Indeed, I have to say that I hope we do get some feedback between actual inflation and inflation expectations as we move through the year. If expectations move up, then we could make some real progress toward reaching our inflation target. So, we will be watching measures of inflation expectations very carefully. And I would not be concerned about inflation moving persistently too high unless we saw some quite outsized movements in financial market pricing at the longer maturities or in survey-based measures of inflation expectations.
What are forecasters looking for? Well, according to the March SEP, the median FOMC participant sees core inflation rising to 2.2 percent by the end of this year and then slowing to 2.0 next year before moving up slightly to 2.1 percent in 2023. That’s better than the 1.8 percent we have today. And while I can’t speak for others on the Committee, my outlook is consistent with some increase in longer-run inflation expectations. But does it mean we’ve reached our inflation goal?
Policy to remain accommodative for some time
Before I answer this question, let me say a few words about our policy goals. Congress gave the Federal Reserve a dual mandate to achieve maximum employment and price stability. Last August, after a lengthy review, the FOMC revised our long-run strategy statement that operationalizes this mandate.16 First, we stated that our employment goal is broad-based and inclusive and that our aim is to eliminate shortfalls of employment from our assessment of its maximum level.17 The term “shortfalls” is significant—in the past we characterized our employment mandate in terms of eliminating deviations from some long-run normal level of employment. Under the new framework, the FOMC will not be concerned about high employment—or low unemployment—unless it is also associated with undesirable inflationary pressures.
With regard to our price stability objective, we indicated we want to achieve inflation that averages 2 percent over time. This averaging is important in order to center longer-term inflation expectations at 2 percent and thus achieve our target on a persistent basis. Therefore, if inflation has been running persistently below 2 percent, we need to have inflation overshoot our goal moderately for some time to bring the average back to 2 percent.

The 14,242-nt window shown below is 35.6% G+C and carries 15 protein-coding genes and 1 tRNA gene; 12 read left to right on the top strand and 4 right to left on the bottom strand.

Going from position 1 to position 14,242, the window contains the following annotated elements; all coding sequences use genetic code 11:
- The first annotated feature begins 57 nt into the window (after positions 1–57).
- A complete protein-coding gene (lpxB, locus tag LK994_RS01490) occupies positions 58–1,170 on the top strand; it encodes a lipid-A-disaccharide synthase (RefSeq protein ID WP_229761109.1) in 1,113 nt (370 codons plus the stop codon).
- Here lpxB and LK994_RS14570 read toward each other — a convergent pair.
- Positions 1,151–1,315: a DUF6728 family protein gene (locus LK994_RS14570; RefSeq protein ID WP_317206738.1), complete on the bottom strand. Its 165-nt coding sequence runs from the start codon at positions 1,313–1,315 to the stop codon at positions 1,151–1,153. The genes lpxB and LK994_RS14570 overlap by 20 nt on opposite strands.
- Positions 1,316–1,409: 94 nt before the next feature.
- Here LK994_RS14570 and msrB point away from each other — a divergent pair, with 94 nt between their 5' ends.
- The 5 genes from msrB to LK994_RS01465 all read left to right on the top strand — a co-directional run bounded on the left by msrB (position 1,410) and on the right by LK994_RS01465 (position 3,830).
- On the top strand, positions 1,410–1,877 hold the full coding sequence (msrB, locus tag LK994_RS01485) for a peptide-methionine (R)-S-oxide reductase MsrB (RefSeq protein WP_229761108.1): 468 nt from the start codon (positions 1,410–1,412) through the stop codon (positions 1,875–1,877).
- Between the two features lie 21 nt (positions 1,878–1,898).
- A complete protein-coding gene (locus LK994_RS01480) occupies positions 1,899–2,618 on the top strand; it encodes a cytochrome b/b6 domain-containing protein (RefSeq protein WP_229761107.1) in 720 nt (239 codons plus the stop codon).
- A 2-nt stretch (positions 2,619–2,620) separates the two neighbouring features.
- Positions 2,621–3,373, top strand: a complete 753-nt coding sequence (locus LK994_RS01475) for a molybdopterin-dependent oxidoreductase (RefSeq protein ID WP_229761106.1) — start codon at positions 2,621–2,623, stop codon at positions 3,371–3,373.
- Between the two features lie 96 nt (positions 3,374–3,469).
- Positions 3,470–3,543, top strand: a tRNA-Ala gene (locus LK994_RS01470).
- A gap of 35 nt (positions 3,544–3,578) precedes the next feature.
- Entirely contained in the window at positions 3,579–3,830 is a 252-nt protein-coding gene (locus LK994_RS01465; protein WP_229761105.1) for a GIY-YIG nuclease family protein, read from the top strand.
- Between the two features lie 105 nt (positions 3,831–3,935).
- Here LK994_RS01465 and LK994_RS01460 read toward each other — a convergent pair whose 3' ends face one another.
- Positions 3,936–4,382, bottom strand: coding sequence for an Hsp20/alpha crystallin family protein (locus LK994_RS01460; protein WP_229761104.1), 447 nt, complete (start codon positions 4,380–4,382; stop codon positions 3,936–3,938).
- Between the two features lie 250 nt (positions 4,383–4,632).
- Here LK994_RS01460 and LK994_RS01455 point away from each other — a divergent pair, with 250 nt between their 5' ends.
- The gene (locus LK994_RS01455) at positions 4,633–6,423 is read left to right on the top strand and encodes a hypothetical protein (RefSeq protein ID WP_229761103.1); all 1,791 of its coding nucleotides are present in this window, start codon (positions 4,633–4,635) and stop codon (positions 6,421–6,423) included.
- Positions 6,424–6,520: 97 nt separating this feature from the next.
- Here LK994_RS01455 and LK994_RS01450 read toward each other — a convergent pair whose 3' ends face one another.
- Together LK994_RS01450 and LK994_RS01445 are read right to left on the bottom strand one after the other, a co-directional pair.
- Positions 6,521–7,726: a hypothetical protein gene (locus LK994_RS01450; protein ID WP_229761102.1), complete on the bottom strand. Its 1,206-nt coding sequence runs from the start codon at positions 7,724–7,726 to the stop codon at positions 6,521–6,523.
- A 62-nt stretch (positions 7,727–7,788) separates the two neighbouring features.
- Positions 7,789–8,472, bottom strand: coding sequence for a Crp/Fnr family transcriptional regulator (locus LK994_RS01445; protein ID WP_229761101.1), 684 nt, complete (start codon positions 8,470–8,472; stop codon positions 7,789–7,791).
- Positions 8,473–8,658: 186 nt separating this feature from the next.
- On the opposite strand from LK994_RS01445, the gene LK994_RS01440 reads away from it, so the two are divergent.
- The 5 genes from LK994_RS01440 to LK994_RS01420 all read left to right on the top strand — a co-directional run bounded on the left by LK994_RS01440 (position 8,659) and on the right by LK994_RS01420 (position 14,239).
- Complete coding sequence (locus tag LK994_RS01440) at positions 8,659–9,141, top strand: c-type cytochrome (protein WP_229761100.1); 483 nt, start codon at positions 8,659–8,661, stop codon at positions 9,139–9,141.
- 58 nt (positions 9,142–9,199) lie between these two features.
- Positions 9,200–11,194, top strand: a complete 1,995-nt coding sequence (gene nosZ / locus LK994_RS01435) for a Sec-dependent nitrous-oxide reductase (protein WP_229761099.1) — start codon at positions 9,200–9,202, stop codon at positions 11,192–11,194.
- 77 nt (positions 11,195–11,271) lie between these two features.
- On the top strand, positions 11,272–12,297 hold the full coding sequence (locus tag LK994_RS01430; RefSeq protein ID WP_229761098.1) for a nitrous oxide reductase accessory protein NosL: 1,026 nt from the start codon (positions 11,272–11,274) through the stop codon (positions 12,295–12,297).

As you know, even before we adopted this new framework, monetary policymakers responded to the pandemic swiftly and strongly. In order to support the overall economy, we brought the federal funds rate down to nearly zero, introduced a host of liquidity and credit facilities, and purchased U.S. government securities on a large scale. While the emergency actions are behind us, today the fed funds rate remains near zero and we continue to purchase securities at a pace of $120 billion per month.
I expect monetary policy will have to remain accommodative for some time to ensure that we meet the policy goals laid out in our new framework. With regard to our employment mandate, an important gauge is the unemployment rate. The median FOMC participant estimates that the longer-run unemployment rate is 4.0 percent. In other words, after the effects of various shocks to the economy dissipate, the unemployment rate should naturally settle at 4.0 percent. The median FOMC forecast has the unemployment rate falling below this level by the end of 2022. So, our employment mandate is within sight. Now, the median inflation forecast I just mentioned is at or somewhat above 2 percent. But after years of underrunning our target, in my view those increases and, down the road, some even higher rates of inflation are needed to get inflation to average 2 percent and to solidify inflation expectations about that number. So, I see the need for continued accommodative monetary policy to reach our goals.
What does this mean in terms of our policy tools? The FOMC statements, released after each meeting, provide some guidance. The one we just issued in April reaffirmed that it will be appropriate to maintain the current target range for the federal funds rate until labor market conditions have reached levels consistent with the Committee’s assessments of maximum employment and inflation has risen to 2 percent and is on track to moderately exceed 2 percent for some time. In addition, the Federal Reserve will continue to purchase assets until substantial further progress has been made toward the Committee’s maximum employment and price stability goals.18 Judging from the most recent SEP, those conditions will not be met for a while. The median FOMC participant expects the federal funds rate to stay in its current low range of 0 to 1/4 percent through at least the end of 2023. So, policy is likely on hold for some time.
In sum, we still have quite a way to go before we return to pre-pandemic levels of employment, but given the growth prospects for the economy, I am confident that we will be making good progress toward our inclusive employment objective over the next couple of years. I expect inflation will pick up in the near to medium term, but a firming in inflation expectations will still be needed to achieve our goal of averaging 2 percent inflation over the longer run.